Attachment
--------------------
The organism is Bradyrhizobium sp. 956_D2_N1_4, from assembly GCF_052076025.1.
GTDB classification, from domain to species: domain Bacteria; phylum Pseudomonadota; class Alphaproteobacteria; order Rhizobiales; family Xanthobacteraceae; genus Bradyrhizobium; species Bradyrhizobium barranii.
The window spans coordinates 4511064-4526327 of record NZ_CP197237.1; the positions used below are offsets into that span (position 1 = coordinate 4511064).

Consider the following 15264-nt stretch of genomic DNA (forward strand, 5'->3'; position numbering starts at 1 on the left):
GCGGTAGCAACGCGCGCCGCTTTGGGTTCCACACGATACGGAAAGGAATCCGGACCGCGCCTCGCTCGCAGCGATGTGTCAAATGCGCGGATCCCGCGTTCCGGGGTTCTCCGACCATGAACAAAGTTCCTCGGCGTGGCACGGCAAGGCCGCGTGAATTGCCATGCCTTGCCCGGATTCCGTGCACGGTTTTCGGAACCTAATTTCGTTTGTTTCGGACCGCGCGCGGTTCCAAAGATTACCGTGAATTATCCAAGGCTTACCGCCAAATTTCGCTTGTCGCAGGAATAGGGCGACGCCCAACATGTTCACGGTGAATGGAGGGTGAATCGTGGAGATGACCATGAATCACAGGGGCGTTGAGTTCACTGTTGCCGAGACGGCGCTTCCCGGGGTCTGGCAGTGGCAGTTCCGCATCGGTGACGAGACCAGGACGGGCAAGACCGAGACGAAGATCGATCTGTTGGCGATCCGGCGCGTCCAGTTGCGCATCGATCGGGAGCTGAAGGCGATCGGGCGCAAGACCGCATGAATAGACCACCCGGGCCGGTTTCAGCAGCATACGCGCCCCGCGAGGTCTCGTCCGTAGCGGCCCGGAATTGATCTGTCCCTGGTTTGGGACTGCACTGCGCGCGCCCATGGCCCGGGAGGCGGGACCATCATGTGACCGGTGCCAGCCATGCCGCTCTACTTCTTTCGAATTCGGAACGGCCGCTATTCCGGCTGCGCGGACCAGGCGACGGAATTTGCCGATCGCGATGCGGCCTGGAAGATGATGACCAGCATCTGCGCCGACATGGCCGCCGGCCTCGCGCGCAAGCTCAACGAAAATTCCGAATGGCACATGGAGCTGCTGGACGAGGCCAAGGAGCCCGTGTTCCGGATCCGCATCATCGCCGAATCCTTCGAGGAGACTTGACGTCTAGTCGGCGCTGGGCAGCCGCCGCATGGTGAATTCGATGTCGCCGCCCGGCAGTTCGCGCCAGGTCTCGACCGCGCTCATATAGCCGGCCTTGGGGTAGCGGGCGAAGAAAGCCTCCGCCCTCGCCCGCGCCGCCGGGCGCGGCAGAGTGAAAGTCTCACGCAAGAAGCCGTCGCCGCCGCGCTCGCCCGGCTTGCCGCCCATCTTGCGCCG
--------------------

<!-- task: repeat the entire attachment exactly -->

The organism is Bradyrhizobium sp. 956_D2_N1_4, from assembly GCF_052076025.1.
GTDB classification, from domain to species: domain Bacteria; phylum Pseudomonadota; class Alphaproteobacteria; order Rhizobiales; family Xanthobacteraceae; genus Bradyrhizobium; species Bradyrhizobium barranii.
The window spans coordinates 4511064-4526327 of record NZ_CP197237.1; the positions used below are offsets into that span (position 1 = coordinate 4511064).

Consider the following 15264-nt stretch of genomic DNA (forward strand, 5'->3'; position numbering starts at 1 on the left):
GCGGTAGCAACGCGCGCCGCTTTGGGTTCCACACGATACGGAAAGGAATCCGGACCGCGCCTCGCTCGCAGCGATGTGTCAAATGCGCGGATCCCGCGTTCCGGGGTTCTCCGACCATGAACAAAGTTCCTCGGCGTGGCACGGCAAGGCCGCGTGAATTGCCATGCCTTGCCCGGATTCCGTGCACGGTTTTCGGAACCTAATTTCGTTTGTTTCGGACCGCGCGCGGTTCCAAAGATTACCGTGAATTATCCAAGGCTTACCGCCAAATTTCGCTTGTCGCAGGAATAGGGCGACGCCCAACATGTTCACGGTGAATGGAGGGTGAATCGTGGAGATGACCATGAATCACAGGGGCGTTGAGTTCACTGTTGCCGAGACGGCGCTTCCCGGGGTCTGGCAGTGGCAGTTCCGCATCGGTGACGAGACCAGGACGGGCAAGACCGAGACGAAGATCGATCTGTTGGCGATCCGGCGCGTCCAGTTGCGCATCGATCGGGAGCTGAAGGCGATCGGGCGCAAGACCGCATGAATAGACCACCCGGGCCGGTTTCAGCAGCATACGCGCCCCGCGAGGTCTCGTCCGTAGCGGCCCGGAATTGATCTGTCCCTGGTTTGGGACTGCACTGCGCGCGCCCATGGCCCGGGAGGCGGGACCATCATGTGACCGGTGCCAGCCATGCCGCTCTACTTCTTTCGAATTCGGAACGGCCGCTATTCCGGCTGCGCGGACCAGGCGACGGAATTTGCCGATCGCGATGCGGCCTGGAAGATGATGACCAGCATCTGCGCCGACATGGCCGCCGGCCTCGCGCGCAAGCTCAACGAAAATTCCGAATGGCACATGGAGCTGCTGGACGAGGCCAAGGAGCCCGTGTTCCGGATCCGCATCATCGCCGAATCCTTCGAGGAGACTTGACGTCTAGTCGGCGCTGGGCAGCCGCCGCATGGTGAATTCGATGTCGCCGCCCGGCAGTTCGCGCCAGGTCTCGACCGCGCTCATATAGCCGGCCTTGGGGTAGCGGGCGAAGAAAGCCTCCGCCCTCGCCCGCGCCGCCGGGCGCGGCAGAGTGAAAGTCTCACGCAAGAAGCCGTCGCCGCCGCGCTCGCCCGGCTTGCCGCCCATCTTGCGCCG